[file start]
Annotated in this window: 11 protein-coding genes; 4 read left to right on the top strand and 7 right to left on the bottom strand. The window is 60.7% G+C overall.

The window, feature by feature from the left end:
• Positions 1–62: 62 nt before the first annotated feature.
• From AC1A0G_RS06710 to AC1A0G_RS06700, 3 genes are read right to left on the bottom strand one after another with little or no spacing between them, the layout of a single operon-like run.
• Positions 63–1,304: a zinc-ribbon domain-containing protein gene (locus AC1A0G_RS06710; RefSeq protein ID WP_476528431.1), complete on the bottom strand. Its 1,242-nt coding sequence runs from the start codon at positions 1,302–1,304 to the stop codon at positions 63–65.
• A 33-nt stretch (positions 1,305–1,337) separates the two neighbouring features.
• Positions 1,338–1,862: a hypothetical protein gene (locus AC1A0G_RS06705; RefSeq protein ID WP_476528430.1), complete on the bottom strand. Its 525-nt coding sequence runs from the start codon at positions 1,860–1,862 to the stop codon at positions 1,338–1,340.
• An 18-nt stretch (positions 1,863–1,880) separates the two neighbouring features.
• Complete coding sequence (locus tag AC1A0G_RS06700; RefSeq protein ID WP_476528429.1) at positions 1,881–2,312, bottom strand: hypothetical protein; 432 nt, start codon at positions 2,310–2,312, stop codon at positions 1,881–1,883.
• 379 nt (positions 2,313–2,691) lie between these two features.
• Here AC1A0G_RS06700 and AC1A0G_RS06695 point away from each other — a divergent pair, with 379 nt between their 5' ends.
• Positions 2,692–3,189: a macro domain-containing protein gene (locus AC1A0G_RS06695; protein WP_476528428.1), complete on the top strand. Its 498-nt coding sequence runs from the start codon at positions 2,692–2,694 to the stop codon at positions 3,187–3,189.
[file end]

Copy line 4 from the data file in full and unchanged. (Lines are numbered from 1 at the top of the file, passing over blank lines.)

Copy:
• From AC1A0G_RS06710 to AC1A0G_RS06700, 3 genes are read right to left on the bottom strand one after another with little or no spacing between them, the layout of a single operon-like run.